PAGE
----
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Juggling Parenthood and Treatment: Tips for Making It Work

Here is some advice regarding the management of parenthood and cancer treatment.
Web Exclusives – October 16, 2015
Tracy Wright

You have cancer. Treatment is taking a toll on you physically, emotionally, and mentally. On any given day, you may be nauseous, tired, anxious, or scared. You would like to hide from the world, but you have children who need you.

This is a juggling act that many parents with cancer experience, and it is something that Bonnie Indeck, LCSW, Social Work Manager at Smilow Cancer Hospital at Yale-New Haven, CT, regularly addresses with her patients.

Maintaining Your Routine

“Life needs to go on as much as usual for children,” says Ms. Indeck. “Maintaining routines is very important, and it can be beneficial to enlist the help of family and friends to ease the burden, especially in a single-parent household.”

Ms. Indeck recommends that a patient should have 1 or 2 people helping on a consistent basis, and that these people should be family or friends that the child knows and trusts.

“Parents should tell their child, ‘I won’t be able to take you to practice for a while, but Aunt Amy will take you every week,’” explains Ms. Indeck. “This way the child will know what to expect, which can be comforting during this time of upheaval.”

Maintaining some sense of normalcy is not only important for younger children, but also for teenagers.

“Teens are trying to separate from parents and to be more independent as they grow older. It’s a natural, developmental task,” says Ms. Indeck. “You want to encourage them to live their life normally as much as possible. You don’t want them to cling to your side all of a sudden. Allow them space, but not too much.”

Another issue you may face is childcare role reversal within the household, which can have an effect on you and on your children. For example, Ms. Indeck says, “Now dad is taking the child to dance instead of mom. The child may be fine with that, but mom may feel ambivalent, sad, or guilty. What mom needs to realize is that the situation is temporary. The child is being well cared for, and the child is doing okay with this.”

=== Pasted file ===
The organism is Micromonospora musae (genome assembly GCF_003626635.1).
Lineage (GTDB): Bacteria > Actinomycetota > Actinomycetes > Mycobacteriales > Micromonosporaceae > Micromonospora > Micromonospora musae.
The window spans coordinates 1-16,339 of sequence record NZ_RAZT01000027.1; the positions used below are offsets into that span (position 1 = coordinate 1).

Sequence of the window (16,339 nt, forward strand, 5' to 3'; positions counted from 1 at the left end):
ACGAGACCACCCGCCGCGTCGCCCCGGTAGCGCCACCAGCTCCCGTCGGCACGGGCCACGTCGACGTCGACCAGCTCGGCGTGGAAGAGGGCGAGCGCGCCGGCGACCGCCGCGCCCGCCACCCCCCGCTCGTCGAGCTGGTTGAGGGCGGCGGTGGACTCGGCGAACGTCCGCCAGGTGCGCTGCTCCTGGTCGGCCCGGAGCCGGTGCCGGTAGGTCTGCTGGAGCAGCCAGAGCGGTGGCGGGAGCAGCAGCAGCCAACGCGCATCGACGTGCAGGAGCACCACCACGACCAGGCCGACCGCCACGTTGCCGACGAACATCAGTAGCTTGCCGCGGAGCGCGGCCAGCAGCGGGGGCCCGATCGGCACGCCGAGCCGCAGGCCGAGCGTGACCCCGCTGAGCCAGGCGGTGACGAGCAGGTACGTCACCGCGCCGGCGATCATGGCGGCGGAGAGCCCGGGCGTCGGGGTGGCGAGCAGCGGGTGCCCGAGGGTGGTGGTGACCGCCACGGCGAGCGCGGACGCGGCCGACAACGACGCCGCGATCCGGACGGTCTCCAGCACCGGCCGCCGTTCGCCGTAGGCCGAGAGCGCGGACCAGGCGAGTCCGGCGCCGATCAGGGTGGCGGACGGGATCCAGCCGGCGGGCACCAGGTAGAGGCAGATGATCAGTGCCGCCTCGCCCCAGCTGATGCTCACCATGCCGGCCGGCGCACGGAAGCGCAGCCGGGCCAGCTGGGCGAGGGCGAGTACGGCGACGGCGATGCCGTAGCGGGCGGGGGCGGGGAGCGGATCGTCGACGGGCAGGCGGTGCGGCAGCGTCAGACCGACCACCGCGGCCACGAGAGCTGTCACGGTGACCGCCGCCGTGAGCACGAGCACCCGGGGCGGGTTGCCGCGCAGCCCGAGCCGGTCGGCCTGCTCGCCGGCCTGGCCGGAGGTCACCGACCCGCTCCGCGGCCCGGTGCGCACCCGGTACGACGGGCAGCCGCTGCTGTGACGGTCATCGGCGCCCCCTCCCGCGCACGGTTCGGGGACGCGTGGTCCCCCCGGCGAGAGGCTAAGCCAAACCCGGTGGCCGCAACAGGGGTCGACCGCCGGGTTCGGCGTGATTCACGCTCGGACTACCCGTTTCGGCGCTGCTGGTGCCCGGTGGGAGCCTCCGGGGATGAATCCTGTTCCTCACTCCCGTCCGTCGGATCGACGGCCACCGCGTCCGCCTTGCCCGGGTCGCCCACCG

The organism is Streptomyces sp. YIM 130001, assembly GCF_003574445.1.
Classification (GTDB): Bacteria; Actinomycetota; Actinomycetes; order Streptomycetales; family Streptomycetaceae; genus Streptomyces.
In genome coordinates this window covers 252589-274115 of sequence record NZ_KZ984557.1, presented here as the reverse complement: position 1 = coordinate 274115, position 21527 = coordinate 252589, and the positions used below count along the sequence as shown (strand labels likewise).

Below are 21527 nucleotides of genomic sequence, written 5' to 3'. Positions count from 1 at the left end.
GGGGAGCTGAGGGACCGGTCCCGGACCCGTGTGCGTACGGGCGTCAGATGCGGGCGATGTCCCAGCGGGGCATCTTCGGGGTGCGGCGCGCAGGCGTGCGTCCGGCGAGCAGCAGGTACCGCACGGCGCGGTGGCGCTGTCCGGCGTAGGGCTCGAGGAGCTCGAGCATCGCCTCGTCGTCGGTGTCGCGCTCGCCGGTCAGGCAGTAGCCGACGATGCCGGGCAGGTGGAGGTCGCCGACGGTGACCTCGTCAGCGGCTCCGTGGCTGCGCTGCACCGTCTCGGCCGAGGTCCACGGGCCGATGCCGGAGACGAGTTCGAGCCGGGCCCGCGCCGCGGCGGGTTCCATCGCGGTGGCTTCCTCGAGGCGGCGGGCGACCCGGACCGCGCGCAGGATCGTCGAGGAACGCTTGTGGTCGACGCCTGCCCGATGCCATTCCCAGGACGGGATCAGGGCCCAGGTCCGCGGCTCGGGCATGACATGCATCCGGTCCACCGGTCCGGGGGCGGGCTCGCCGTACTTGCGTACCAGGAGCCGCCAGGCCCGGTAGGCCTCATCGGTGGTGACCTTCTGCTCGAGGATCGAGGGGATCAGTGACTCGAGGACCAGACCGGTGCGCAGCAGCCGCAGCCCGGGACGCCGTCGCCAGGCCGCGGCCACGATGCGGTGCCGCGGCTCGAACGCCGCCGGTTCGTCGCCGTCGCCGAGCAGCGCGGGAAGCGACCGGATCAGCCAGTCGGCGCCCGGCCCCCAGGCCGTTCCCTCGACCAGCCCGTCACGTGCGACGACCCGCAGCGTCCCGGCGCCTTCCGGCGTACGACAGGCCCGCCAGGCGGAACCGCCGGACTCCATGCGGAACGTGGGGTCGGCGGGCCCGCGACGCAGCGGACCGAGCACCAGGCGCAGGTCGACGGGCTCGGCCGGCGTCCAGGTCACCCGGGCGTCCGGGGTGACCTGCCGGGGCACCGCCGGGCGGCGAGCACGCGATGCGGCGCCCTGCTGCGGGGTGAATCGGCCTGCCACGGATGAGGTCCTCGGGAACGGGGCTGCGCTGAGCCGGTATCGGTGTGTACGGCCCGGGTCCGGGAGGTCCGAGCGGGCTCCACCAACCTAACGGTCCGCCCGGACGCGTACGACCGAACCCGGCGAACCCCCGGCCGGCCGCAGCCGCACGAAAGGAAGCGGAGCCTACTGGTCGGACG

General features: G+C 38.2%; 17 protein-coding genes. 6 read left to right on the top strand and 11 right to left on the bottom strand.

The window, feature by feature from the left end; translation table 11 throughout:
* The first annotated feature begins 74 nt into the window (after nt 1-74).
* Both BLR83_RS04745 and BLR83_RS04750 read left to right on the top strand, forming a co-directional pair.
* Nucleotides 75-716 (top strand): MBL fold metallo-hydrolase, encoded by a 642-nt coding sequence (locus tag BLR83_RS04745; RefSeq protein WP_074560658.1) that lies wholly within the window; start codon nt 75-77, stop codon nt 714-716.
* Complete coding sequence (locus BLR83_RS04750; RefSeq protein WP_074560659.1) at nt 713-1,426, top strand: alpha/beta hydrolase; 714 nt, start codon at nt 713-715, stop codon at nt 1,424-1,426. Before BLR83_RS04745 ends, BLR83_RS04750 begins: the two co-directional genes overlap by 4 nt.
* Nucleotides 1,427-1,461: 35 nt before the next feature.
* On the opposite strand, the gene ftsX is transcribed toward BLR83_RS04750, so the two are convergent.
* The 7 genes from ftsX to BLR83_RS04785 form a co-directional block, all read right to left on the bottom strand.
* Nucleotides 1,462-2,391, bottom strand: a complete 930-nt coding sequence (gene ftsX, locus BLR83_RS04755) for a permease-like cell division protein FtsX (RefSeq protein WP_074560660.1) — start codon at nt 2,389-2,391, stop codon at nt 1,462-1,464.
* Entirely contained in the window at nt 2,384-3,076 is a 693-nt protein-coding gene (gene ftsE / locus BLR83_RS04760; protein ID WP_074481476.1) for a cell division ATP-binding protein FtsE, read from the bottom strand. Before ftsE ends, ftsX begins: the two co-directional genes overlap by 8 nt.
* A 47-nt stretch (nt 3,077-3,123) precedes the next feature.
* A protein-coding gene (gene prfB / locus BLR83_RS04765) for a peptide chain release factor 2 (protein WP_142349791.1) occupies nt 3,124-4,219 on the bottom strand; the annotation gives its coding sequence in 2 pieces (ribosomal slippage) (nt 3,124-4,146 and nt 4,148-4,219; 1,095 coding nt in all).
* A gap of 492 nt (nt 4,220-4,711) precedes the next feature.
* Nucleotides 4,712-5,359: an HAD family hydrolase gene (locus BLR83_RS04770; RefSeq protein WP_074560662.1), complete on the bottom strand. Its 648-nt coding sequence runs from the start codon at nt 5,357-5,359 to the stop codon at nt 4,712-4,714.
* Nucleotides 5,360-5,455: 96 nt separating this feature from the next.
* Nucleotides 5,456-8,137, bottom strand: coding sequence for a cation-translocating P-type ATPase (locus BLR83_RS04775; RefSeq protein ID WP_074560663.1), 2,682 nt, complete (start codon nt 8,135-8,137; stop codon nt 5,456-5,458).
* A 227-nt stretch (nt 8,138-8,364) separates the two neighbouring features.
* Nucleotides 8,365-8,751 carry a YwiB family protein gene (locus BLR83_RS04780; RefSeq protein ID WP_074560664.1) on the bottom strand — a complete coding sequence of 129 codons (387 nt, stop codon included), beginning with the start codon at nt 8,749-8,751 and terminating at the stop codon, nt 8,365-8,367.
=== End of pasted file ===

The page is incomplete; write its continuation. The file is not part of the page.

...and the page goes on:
Open Dialogue

She suggests helping your children cope by:

  • Providing them with age-appropriate truth
  • Maintaining an open dialogue where your children are allowed to ask questions and express concerns
  • Focusing on positive “C words”:
    • Conquer
    • Control
    • Capable

But what about including your children in your care? “Yes, include them, but don’t overburden them with caring for you,” suggests Ms. Indeck. “If a 5-year-old wants to bring you a glass of water, that’s fine, but you don’t want children to become ‘parentified’ or be the primary caregiver.”

It can also be beneficial to have your children visit you in the treatment area at the hospital. The length of the visit depends on the age of your child and should be scheduled with the permission of the facility.

“It’s important to prepare the child prior to the visit. You want them to know what to expect before they get there,” says Ms. Indeck. “It can also be helpful to have another adult present to take the child when the visit is over. They may even want to do something fun with the child afterward, like go for ice cream.”

Reach Out for Help

Although maintaining some sense of normalcy and consistency can go a long way to help your child cope during your cancer treatment, some children don’t cope well. In those cases, Ms. Indeck advises reaching out to a school social worker or a psychologist to help assess the situation, or a therapist in the community, if necessary. A hospital social worker can also provide parents with other resources and support groups in their community that may be helpful.

According to Ms. Indeck, you need to be watchful of your children acting out, and realize that acting out can look different at different ages.

“Parents want to make sure that children don’t act out in ways that can be harmful to themselves or others,” asserts Ms. Indeck. “A 5-year-old may start fighting, or a 15-year-old may drink or smoke pot. These behaviors may require the intervention of a professional.”

“In general, parents do an amazing job,” says Ms. Indeck. “I can’t say enough about that. They know their children and they really do well, but if they have concerns, it’s always best to run it by a member of their healthcare team to make sure what they are thinking is accurate. Parents do beautifully with a little help as necessary.”

Key Points

  • It’s important to try and maintain a normal routine for young children and teenagers
  • Children may benefit from visiting you at the hospital while you’re receiving treatment
  • If your child has difficulty coping, try reaching out to a school social worker, a psychologist, a therapist, or a hospital social worker
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